This story was originally written for the College of Veterinary Medicine by Grateful Client Program Coordinator Mallory Moye.

Khrome and Cheryl Liberty Run

Khrome and Cheryl Liberty Run 2004 — After Khrome’s recovery from the street nail, he returned to a 25-mile competition after a successful re-hab. (Photo: Becky Pearman Photography).

Endurance riding taught Stagg and Cheryl Newman the valuable bond between humans and horses. Their professional careers taught them the value of research. Today, the Newmans blend their passions to advance equine research for generations to come.

COMMITMENT TO HIGHER ACHIEVEMENT

Stagg and Cheryl met in graduate school at Cornell University, where they earned their doctorates.

Cheryl grew up in New York City with a nascent passion for horses. Cheryl explained “I somehow saved enough money to learn the basics of riding. Upon leaving graduate school, I convinced Stagg to try riding.”

Stagg, an avid runner, found long-distance riding combined his love of endurance sports with a now-joint passion for horses. Stagg converted Cheryl to distance riding. Combined they have now completed over one hundred 100-mile competitions with their equine partners. In 2020, Stagg and Cheryl were honored and humbled to be elected to the American Endurance Ride Conference (AERC) Hall of Fame.

ENDURING PARTNERSHIPS

“Fundamental to our involvement in endurance are the outstanding athletes, our equine partners,” says Stagg. “Our goal with any horse is ten or more years of long-distance riding together.”

Protecting their equine partners requires outstanding veterinary care. Upon their move to North Carolina in 2000, the Newmans chose the University of Georgia College of Veterinary Medicine as their go-to vet school thanks to their local vet, Dr. Ann Stuart, a former UGA CVM intern. Since then, they have had repeated visits to the UGA CVM. Four of their endurance horses successfully completed many endurance competitions after UGA VTH surgery including two brothers, Super, arguably the top endurance horse in the country for several years, and his brother Khrome, who completed endurance competition after experimental street nail surgery.

In early 2014, Tanka, their “youngster,” suffered a freak injury on a mountain training ride. Tanka had a condylar spiral fracture of his right rear, apparently as a result of a twist caused by soft footing at some point during the ride. Within the day, Tanka was in surgery at UGA to correct the fracture. He has since completed multiple tough one-day, 100-mile rides.

Tanka trotting

Tanka – a major UGA success – competes successfully after a condylar spiral fracture of his right rear. Here at Broxton Bridge 50 in 2018 with Stagg. (Photo: Becky Pearman Photography)

In late 2016, O’Ryan, their horse who won the AERC National 50-mile Championship with Cheryl the prior year, pulled a suspensory ligament on his left rear. A long-term saga began, resulting in anular ligament surgery early 2018 at UGA. Also during that stay at UGA, O’Ryan tested positive for Cushing’s disease. After working with UGA VTH on careful rehabilitation and managing his Cushing’s, O’Ryan and Cheryl came in first and earned high vet score in a challenging 25-mile AERC competition in 2019. He is now 21 and still doing tough mountain rides.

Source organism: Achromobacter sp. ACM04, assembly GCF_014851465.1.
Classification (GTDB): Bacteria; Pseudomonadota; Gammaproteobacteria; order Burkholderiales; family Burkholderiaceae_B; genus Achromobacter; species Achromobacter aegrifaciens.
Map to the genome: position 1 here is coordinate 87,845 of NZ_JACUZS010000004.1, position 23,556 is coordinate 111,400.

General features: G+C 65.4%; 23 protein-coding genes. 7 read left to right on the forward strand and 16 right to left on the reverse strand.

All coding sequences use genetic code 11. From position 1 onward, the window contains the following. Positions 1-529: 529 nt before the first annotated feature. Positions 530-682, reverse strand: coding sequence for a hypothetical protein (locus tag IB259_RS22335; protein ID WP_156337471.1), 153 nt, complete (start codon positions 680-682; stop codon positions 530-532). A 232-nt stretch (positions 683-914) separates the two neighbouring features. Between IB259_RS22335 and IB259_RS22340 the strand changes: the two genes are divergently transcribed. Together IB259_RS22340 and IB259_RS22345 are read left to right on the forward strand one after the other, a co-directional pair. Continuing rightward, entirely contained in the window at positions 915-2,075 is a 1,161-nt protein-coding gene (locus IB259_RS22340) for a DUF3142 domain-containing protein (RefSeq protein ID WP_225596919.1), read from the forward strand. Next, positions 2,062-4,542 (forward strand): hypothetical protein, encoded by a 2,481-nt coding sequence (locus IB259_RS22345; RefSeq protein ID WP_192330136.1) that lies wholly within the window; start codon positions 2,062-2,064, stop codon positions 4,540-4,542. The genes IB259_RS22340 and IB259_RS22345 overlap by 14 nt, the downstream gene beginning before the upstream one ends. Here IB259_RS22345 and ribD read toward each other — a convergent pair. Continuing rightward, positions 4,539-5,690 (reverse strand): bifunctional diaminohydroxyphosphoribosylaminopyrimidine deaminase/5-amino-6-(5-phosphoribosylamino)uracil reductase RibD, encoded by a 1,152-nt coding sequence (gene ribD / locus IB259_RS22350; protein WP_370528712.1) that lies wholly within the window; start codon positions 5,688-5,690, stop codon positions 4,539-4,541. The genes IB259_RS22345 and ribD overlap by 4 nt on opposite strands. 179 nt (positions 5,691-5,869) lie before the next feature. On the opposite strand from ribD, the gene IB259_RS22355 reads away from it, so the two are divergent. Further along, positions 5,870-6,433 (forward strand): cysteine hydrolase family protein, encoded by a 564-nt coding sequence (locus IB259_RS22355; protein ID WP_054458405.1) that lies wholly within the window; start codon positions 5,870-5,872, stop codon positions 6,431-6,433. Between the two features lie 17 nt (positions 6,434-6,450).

O'Ryan on a 25-mile ride

O’Ryan, 19 at that time, first, 2019 Take No Prisoners 25-mile ride; got high vet score, too . (Photo: Little BIG Shot Photography)

FUNDING EQUINE RESEARCH

The Newmans attribute many of their horses’ successes over the years to the talented clinicians at UGA. “Endurance riding has taught us so much about the value of the relationship of humans and horses and how little we really understand. Our professional careers have taught us the value and need for research.”

In 2018, the Newman’s first gave to “For the love of the Horse,” an equine endowment at the College dedicated to equine research. In 2019, they established a fund to advance equine research for generations to come.

“Our endowment honored a horse we lost to laminitis that was not seen by UGA, but we wish he had been,” said Stagg. The “Winston and Super Fund” honors two of their beloved horses and supports equine research. “Through this gift, researchers and clinicians will investigate devastating diseases, such as laminitis, that negatively affect many horses,” describes Dr. Jarred Williams. “Opportunities like this save populations of horses and change the way we perform clinical medicine.”

“Their commitment to the health of their own horses is matched only by their commitment to the health of other horses through funding of research within fields of need,” says Dr. Kelsey Hart. “Their willingness to support both the research projects and the graduate students working on them is unique and so important for the advancement of equine medicine.“

“We are fortunate that we are able to honor our horses by supporting equine research with the outstanding practitioners at UGA,” says Cheryl. The Newmans would like to acknowledge and thank the many large animal faculty, house officers, staff, and students who provided care for their animals throughout the years.